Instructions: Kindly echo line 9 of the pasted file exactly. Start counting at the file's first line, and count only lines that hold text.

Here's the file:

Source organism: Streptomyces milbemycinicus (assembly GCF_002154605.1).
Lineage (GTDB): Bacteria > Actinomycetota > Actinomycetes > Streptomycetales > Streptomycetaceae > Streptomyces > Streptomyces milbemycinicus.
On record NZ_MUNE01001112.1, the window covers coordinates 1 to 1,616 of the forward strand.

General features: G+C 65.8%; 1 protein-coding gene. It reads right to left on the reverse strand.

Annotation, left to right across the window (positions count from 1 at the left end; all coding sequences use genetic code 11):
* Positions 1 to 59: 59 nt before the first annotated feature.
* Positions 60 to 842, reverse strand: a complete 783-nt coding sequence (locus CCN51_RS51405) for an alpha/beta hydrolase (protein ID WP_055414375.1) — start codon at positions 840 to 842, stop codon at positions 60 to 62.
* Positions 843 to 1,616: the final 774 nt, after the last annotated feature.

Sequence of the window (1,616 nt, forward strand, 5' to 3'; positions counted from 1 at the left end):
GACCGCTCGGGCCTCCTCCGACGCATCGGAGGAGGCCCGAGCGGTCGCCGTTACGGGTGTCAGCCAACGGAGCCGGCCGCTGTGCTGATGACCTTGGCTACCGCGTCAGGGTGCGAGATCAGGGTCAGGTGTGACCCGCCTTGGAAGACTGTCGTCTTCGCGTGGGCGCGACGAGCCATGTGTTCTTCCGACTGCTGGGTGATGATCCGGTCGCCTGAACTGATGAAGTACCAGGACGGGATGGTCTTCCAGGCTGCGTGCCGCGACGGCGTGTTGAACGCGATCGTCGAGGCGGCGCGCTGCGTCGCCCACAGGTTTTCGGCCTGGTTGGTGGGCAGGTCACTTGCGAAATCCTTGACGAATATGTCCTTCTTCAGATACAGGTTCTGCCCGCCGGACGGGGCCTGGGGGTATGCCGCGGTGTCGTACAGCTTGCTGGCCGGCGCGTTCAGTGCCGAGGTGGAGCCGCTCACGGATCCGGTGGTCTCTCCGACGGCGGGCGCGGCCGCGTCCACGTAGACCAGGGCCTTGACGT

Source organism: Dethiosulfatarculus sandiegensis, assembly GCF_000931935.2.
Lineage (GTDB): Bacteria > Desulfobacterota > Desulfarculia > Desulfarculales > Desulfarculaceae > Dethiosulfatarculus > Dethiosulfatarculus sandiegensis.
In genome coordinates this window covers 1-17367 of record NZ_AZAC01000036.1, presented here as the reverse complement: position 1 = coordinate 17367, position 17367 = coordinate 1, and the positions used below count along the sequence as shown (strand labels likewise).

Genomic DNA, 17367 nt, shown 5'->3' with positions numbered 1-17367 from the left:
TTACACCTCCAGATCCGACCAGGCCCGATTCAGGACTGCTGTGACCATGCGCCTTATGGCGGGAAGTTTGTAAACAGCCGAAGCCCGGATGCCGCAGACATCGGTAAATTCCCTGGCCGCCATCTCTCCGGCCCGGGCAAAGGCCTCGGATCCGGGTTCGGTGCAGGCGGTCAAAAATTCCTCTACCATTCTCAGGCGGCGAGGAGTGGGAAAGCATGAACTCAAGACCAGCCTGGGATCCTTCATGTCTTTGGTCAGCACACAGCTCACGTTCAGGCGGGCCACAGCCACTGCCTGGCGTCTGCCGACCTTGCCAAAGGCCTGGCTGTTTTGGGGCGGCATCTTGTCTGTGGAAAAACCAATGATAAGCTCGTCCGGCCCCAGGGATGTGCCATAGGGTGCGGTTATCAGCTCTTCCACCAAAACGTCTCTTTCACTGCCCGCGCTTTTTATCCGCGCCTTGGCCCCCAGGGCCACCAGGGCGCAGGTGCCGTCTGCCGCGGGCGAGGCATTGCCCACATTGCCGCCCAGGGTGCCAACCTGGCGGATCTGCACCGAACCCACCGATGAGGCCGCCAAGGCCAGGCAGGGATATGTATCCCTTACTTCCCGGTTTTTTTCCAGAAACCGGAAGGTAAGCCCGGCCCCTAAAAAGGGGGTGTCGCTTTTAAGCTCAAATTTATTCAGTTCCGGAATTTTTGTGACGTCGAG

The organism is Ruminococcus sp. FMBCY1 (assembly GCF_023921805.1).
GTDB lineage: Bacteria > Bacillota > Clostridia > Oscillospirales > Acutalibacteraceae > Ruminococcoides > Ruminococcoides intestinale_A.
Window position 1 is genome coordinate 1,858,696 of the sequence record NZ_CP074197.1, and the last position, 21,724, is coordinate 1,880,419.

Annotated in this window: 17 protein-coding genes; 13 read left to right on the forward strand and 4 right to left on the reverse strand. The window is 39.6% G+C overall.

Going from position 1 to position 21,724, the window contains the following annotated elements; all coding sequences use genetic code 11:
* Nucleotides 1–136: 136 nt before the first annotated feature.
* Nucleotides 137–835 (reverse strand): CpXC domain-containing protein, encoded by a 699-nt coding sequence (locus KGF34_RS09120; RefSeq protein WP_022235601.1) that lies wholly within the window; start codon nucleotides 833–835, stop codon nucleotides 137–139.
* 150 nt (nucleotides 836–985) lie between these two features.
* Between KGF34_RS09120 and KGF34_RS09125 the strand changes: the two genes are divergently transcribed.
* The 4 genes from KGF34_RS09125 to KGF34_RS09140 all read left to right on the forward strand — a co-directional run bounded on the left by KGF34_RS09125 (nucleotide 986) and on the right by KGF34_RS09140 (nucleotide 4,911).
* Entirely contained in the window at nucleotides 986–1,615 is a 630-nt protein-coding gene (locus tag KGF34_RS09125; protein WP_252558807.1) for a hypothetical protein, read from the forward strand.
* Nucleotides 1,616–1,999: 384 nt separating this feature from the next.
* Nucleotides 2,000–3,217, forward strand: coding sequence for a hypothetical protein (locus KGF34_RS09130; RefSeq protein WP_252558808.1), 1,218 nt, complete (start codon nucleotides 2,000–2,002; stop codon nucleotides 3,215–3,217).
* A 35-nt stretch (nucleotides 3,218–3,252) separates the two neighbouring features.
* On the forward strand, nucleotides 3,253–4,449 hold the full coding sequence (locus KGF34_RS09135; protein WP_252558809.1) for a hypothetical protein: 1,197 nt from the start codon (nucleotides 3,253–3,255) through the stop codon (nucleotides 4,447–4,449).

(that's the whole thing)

Sequence of the window (1,616 nt, forward strand, 5' to 3'; positions counted from 1 at the left end):